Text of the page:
The One Trait that Will Destroy Your LeadershipDec 09, 2022
Welcome to Friday 411, Issue #007. To succeed in leadership, you must maintain a solid foundation. In 4 minutes, with 1 insight and 1 action, you’ll secure an indispensable cornerstone that will prevent your leadership’s destruction.
Character is the foundation of leadership. Character development begins with the acceptance that you don't see everything perfectly:
- You have blind spots about your own life.
- You don't understand the motives and actions of others.
- You have a distorted view of the world.
Accepting that you don’t see everything perfectly means accepting that you are wrong. A lot. Humility resides in this acceptance, arrogance in its denial.
In her TED Talk, Kathryn Schulz asks the audience, "What does it feel like when you are wrong?"
Audience members shout, “It's awful! Terrible! Embarrassing!”
Schulz counters, "Those things are the correct response to a different question." She explains, “You all were answering the question, What does it feel like when you realize that you're wrong?"
In reality, when you're wrong, it feels like being right because you have no idea that you're wrong.
Let that sink in: Being wrong feels like being right. Which means that you feel right about everything you believe. You cannot trust your own intuition about whether you’re right or wrong. You’re drenched in self-deception. This is true for everyone: we are all delusional about our own fallibility.
Think about the last time you saw a post that you disagreed with on the news or social media. Did you think to yourself, Wow, that person has a good point. They are accurate in some of their assumptions, even though I disagree with them?
No way! Did you get frustrated with them for being so stupid? Did You accuse them of not having the correct facts? Or misinterpreting the facts? Or twisting the facts to fit their agenda?
You may have gotten angry with them for being wrong. Yet they believed they were 100% right. At least one of you is wrong about that topic. Chances are, both of you are not completely right.
In Being Wrong: Adventures in the Margin of Error, Kathryn Schulz writes,
“A whole lot of us go through life assuming that we are basically right, basically all the time, about basically everything: about our political and intellectual convictions, our religious and moral beliefs, our assessment of other people, our memories, our grasp of facts. As absurd as it sounds when we stop to think about it, our steady state seems to be one of unconsciously assuming that we are very close to omniscient.” (emphasis added)
She goes on to explain that whenever you disagree with someone, you make one of three assumptions:
The Ignorance Assumption
When you disagree with someone, you might assume they don't have all the facts. Maybe they haven't read as much as you or lack the right sources.
The Idiocy Assumption
If you discover someone does have access to your same sources but thinks differently than you, you conclude they must be an idiot. They must not be very intelligent because of their obvious illogical reasoning skills.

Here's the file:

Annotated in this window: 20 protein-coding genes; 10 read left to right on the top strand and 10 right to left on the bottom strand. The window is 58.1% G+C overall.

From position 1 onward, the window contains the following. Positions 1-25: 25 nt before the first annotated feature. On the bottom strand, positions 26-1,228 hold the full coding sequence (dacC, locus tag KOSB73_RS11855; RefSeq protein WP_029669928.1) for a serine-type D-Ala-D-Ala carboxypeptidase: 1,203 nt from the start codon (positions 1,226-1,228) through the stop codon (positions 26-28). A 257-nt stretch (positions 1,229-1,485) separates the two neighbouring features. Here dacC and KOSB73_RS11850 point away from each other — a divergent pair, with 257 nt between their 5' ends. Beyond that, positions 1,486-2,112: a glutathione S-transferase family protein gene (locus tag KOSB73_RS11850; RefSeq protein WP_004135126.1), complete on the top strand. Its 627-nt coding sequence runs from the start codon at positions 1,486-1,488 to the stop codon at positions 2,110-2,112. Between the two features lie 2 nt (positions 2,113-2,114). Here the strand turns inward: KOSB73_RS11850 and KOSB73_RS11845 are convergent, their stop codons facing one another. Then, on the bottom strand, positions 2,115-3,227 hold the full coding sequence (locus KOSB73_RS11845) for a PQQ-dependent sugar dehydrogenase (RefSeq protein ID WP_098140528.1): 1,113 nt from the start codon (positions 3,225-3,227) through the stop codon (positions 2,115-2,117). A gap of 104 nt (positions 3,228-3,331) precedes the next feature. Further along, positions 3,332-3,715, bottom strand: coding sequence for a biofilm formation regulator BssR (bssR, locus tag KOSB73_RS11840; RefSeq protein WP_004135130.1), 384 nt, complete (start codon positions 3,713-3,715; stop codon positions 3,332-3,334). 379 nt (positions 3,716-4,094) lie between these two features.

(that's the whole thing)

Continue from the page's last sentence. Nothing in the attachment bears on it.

The Evil Assumption
What happens if you realize someone who thinks differently than you is intelligent? Then they must be evil. They’re entangled in some nefarious belief system that twists their intentions.
We believe that whenever you face your propensity to wrongness, you have two options:
- Become more arrogant.
Arrogance is the one trait that will destroy your leadership. Arrogance denies your mistakes or covers up your foibles. It diminishes others and makes them feel stupid while aggrandizing your intelligence.
- Humble Yourself.
Acknowledge to yourself and others that you aren't right all the time, that you don't always know when you're wrong, and that you need other people.
How to Develop Humility
You can develop humility, but you cannot fake it. C.S. Lewis says, "A [person] is never so proud as when he is striking an attitude of humility." Your goal should not be to “fake it until you make it.” Instead, implement humble practices into your life.
Five phrases that will help you develop and demonstrate humility with your team are:
I don't know.
Acknowledge to yourself and everyone else that you don’t have all the answers. In fact, one of your biggest leadership obstacles is that you don't know what you don't know. It takes humility to express your ignorance.
I need your help.
You can't do everything on your own. You don't have the time, knowledge, or skills to do it all.
I made a mistake.
Never try to hide that you made a mistake. That only diminishes trust. Instead, own the fact that you are wrong and fallible.
Will you forgive me?
In leadership, you will hurt people. In fact, the more you lead, the more this will happen. Asking for forgiveness bridges the gap that's formed when you wrong someone.
You are important to me.
Your leadership wouldn't exist if it weren't for the people who are following you. Let them know how much they mean to you.
Choose one of the five phrases to practice humility this week.
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